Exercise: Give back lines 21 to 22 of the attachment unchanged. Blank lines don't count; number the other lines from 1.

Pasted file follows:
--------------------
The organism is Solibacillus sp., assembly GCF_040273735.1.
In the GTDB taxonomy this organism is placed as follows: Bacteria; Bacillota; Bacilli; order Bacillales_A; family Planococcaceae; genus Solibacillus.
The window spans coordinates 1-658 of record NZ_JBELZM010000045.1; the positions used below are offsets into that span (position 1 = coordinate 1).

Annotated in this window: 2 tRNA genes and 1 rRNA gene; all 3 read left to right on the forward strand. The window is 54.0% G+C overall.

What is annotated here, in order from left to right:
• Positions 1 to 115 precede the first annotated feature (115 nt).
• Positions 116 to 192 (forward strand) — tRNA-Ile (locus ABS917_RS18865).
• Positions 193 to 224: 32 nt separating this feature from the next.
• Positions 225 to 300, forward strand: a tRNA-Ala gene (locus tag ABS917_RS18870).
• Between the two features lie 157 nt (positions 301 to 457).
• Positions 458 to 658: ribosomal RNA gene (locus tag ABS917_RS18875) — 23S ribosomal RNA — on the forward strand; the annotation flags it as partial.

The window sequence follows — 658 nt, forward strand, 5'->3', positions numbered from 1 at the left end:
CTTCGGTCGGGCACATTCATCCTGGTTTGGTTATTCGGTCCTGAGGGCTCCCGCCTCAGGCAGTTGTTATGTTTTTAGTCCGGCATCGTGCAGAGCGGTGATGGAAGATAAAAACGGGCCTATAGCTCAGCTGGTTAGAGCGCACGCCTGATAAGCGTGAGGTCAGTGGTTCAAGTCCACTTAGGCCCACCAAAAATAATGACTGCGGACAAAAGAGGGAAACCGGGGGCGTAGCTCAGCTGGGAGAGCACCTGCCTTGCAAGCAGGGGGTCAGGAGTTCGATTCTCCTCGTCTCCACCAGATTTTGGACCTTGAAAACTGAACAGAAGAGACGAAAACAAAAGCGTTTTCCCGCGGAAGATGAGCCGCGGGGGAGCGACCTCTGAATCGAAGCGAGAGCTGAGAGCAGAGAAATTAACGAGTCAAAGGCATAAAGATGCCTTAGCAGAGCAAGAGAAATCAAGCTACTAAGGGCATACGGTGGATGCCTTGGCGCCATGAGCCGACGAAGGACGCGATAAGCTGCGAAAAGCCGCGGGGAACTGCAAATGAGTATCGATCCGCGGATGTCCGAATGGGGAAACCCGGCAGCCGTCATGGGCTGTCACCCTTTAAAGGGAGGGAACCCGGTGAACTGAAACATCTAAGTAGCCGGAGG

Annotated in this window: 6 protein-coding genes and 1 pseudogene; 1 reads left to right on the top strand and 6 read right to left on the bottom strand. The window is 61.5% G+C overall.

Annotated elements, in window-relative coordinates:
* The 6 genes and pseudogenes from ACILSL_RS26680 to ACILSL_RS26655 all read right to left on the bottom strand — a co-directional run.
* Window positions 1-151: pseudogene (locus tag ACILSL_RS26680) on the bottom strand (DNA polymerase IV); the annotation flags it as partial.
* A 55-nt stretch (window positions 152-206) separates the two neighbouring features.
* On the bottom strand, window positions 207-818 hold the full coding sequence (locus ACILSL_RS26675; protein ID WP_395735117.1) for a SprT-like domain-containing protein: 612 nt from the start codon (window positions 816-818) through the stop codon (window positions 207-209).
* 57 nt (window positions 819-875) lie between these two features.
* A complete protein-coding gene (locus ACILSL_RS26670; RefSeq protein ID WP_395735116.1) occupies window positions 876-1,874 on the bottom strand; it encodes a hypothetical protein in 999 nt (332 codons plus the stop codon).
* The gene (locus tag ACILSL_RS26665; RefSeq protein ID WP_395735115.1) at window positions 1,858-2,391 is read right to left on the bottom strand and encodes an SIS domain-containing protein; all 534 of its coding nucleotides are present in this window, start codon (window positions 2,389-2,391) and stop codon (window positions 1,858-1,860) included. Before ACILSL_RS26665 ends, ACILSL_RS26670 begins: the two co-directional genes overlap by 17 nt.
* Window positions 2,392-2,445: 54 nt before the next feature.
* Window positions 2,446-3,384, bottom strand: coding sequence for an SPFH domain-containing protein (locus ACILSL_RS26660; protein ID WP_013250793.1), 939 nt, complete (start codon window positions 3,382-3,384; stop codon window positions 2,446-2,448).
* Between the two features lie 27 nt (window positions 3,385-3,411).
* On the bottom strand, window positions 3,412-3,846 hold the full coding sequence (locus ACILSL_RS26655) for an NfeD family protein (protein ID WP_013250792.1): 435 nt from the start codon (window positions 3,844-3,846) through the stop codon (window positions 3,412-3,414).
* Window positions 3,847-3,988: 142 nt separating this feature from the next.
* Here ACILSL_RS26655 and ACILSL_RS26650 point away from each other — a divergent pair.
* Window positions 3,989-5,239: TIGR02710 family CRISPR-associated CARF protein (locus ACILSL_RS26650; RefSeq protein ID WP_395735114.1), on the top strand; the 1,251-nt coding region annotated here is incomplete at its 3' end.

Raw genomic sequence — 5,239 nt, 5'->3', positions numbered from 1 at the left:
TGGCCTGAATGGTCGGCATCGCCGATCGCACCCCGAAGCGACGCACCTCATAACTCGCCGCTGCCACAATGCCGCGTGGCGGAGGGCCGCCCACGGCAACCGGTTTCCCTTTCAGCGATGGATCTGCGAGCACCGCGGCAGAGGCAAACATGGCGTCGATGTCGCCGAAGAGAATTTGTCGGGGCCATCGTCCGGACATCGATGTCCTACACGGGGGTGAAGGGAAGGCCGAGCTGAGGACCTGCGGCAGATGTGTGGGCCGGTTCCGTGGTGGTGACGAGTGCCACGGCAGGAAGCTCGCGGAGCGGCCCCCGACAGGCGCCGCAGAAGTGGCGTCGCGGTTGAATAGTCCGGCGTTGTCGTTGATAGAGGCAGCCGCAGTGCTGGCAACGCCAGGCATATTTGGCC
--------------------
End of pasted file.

* A complete protein-coding gene (locus ACILSL_RS26670; RefSeq protein ID WP_395735116.1) occupies window positions 876-1,874 on the bottom strand; it encodes a hypothetical protein in 999 nt (332 codons plus the stop codon).
* The gene (locus tag ACILSL_RS26665; RefSeq protein ID WP_395735115.1) at window positions 1,858-2,391 is read right to left on the bottom strand and encodes an SIS domain-containing protein; all 534 of its coding nucleotides are present in this window, start codon (window positions 2,389-2,391) and stop codon (window positions 1,858-1,860) included. Before ACILSL_RS26665 ends, ACILSL_RS26670 begins: the two co-directional genes overlap by 17 nt.